Welcome to my world, my world of turbos, tyre smoke, and tuning...
Tuning cars, driving cars, testing parts, and complaining about everything. It's my job, and a the majority of my non-work life too...
Performance camshafts are wonderful things, and play a massive part in how an engine drives, but one thing they do NOT do when fitted to a factory turbocharged engine, is help the turbo spool up faster.
Some of you reading this might be thinking "Duuh, no shit, tell us something even more obvious" but for years, over a decade in fact, especially in the Japanese car tuning scene in the UK (but it seems to spread elsewhere too; I've heard it a fair bit even with Renault 5 GT Turbo owners lately), I hear people saying this like it's a fact, despite it much more likely to do exactly the opposite! This does seem to be a UK-only thing; overly wild cams on turbo engines aren't common elsewhere in the world that I've noticed. Whether this is better knowledge elsewhere, or less unscrupulous tuners selling cams by telling bare faced lies to convince people it's needed to improve spool, you decide...
Don't believe me? Well, there's enough dyno sheets out there to compare which prove it, but the production car world is a big hint that these magic 'anti-lag' cams are utter bollocks, as all production turbo engines are fitted with much milder cams than the production non-turbo version of that engine. From Fords to Porsches and everything in between, that's a fact. Do you really think they did it to make the cars laggier and have less low down grunt? No.
The fact is, cams are very give and take, and increasing cam duration (and overlap) reduces low down power, not increases it, and instead improves performance higher in the rev range instead.
A well-specced mildly uprated cam may well not noticeably slow spool over a factory turbo camshaft, and may indeed give a much stronger midrange when it's matched well to the turbocharger(s) fitted, but will it actually improve spoolup rpm? No.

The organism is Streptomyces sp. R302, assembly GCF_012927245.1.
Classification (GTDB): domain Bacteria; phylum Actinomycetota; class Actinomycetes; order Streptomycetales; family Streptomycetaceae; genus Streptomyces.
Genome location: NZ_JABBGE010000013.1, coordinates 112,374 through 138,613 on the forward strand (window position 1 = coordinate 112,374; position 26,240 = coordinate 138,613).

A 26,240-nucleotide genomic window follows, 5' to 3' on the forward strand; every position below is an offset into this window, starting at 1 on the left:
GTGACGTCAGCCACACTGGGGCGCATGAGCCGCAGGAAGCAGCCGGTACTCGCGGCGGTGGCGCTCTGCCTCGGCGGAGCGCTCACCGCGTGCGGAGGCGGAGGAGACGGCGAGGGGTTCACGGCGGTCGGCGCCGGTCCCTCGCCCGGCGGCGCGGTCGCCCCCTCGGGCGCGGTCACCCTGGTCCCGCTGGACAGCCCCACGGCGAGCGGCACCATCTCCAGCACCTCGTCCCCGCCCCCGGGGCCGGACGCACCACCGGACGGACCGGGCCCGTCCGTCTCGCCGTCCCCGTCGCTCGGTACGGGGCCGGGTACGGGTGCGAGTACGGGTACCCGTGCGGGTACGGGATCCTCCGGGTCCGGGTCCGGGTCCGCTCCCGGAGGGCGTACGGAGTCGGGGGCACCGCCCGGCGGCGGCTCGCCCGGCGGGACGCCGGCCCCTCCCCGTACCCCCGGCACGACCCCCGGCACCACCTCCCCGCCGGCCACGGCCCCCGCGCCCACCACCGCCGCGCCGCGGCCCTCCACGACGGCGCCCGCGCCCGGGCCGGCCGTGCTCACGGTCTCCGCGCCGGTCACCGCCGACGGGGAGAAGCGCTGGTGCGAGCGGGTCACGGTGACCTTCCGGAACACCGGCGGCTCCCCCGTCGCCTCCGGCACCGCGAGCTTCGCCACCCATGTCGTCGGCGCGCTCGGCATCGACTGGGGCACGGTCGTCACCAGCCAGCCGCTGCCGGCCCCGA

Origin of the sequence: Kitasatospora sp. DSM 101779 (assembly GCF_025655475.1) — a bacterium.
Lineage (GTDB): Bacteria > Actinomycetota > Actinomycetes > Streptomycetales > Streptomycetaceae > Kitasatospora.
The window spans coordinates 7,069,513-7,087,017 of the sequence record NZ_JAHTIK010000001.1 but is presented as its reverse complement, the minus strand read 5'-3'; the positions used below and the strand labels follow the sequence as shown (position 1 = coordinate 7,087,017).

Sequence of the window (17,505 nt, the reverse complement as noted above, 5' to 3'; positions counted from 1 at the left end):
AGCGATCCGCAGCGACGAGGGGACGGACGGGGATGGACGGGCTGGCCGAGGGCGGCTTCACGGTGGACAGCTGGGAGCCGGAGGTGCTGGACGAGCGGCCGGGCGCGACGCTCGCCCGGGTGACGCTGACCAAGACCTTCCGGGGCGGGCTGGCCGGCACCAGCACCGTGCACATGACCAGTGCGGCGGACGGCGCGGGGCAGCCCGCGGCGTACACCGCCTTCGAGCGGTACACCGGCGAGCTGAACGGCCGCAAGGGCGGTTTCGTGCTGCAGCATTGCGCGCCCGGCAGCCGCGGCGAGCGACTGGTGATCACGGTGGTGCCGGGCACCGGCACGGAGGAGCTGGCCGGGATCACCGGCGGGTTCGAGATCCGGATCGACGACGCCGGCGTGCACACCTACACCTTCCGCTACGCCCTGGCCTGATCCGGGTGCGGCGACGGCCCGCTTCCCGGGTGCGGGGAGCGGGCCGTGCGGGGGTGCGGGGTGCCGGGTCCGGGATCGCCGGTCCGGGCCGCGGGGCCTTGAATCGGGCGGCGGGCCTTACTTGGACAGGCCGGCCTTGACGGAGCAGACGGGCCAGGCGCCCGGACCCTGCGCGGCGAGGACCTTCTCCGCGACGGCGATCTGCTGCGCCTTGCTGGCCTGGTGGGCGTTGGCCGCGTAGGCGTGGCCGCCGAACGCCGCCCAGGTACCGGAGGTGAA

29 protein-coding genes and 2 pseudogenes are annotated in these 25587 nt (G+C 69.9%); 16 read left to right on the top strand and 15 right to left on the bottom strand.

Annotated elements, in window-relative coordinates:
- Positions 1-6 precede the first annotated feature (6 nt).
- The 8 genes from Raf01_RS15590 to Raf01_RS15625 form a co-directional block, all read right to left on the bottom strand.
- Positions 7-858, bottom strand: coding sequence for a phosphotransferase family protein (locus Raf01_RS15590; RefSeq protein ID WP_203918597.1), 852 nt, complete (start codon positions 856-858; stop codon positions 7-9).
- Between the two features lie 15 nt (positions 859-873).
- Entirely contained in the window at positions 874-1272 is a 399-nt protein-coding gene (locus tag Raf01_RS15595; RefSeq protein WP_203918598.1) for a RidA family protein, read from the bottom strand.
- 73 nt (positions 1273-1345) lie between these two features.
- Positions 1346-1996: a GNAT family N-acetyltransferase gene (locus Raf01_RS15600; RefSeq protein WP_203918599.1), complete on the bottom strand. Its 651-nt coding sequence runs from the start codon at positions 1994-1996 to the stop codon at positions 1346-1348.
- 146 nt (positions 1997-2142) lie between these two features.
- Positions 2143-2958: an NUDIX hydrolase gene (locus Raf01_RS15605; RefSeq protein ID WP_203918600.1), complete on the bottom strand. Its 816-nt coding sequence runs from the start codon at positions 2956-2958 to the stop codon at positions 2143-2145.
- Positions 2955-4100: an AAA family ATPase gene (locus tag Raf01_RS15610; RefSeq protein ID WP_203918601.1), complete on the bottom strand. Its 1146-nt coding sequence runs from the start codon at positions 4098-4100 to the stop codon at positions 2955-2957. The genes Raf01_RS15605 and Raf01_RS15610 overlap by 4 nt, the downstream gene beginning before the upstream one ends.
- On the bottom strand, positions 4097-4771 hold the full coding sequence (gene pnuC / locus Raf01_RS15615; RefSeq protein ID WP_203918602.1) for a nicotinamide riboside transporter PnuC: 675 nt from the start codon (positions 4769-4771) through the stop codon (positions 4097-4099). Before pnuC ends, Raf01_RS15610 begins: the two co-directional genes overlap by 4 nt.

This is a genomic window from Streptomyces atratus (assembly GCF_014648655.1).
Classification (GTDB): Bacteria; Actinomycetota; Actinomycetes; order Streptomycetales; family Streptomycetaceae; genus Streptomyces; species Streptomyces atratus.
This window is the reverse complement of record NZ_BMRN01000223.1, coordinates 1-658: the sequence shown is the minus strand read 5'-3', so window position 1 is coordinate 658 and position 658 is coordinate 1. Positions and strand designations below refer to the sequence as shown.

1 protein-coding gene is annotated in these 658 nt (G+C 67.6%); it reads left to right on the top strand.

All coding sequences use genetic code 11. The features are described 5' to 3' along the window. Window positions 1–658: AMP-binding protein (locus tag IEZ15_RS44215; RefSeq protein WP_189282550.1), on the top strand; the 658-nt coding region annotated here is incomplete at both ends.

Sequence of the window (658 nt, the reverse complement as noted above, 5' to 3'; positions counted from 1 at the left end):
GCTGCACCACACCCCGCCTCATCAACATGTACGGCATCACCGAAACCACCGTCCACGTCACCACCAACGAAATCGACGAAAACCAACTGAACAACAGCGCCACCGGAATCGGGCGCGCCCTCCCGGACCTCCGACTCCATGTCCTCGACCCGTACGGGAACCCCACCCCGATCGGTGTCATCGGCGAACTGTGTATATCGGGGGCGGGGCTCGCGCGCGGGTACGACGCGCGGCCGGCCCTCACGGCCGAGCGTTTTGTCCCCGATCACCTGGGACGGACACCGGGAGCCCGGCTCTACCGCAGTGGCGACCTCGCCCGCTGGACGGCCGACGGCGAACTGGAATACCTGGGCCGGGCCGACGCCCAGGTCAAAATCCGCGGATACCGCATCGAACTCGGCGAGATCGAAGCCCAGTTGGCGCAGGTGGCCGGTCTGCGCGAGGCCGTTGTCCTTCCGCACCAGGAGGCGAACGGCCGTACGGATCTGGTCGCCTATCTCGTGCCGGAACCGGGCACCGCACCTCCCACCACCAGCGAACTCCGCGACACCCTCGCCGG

In fact, if you over-do the camshaft you can totally RUIN a turbo engines performance, both spool and top end power, and this is something I've experienced a number of times (not from my own choice, I must add!).
I've seen (but wasn't consulted on, as if so I would've told them it was going to be a disaster) a magazine test of some "Fast Road" cams on a VAG 1.8T engine running the stock KKK K03 turbocharger. I knew even these fairly mild cams were far too big for the athmatic little K03, and lo and behold, the car lost a huge amount of performance from low rpm to high, compared to the standard cams.
Another good example was when a frien bought a Renault 5 GT Turbo modified by the previous owner. The engine was a good spec and fitted with a Piper 285 cam, which I know from previous experience is a fantastic cam for the little C1J lump as long as you've got a decent size turbo fitted to it, but this car had a standard Garrett T2 running 15psi boost. While the turbo didn't really spool much slower than standard, the longer duration still reduced lower rpm power compared to the standard cam, and as revs increased the restrictive little turbine of the T2 combined with the increased overlap of the cam (high pre-turbine backpressure and big cams REALLY don't mix!) meant the engine was completely dead on it's ass by 5000rpm- Lower rpm with the standard cam, making for a slower car everywhere in the rpm range.
When this exact same engine was fitted with a turbo of a more suitable size for the cam (A Garrett GT2560R running 23psi), the engine was transformed, and now makes well over twice the power, and revs hard all the way to 7500rpm, while only running 8psi more boost. Didn't spool faster though ;)
"Turbo Cams" are one hell of a big subject, and one I'll be gradually covering on this website in various forms no doubt, but this 'lag thing is the biggest issue...
Hi, I'm Stav...
You may or may not have heard of me, but I've spent the last 15 years working full-time in the tuning scene, and the last decade or so writing for various car magazines.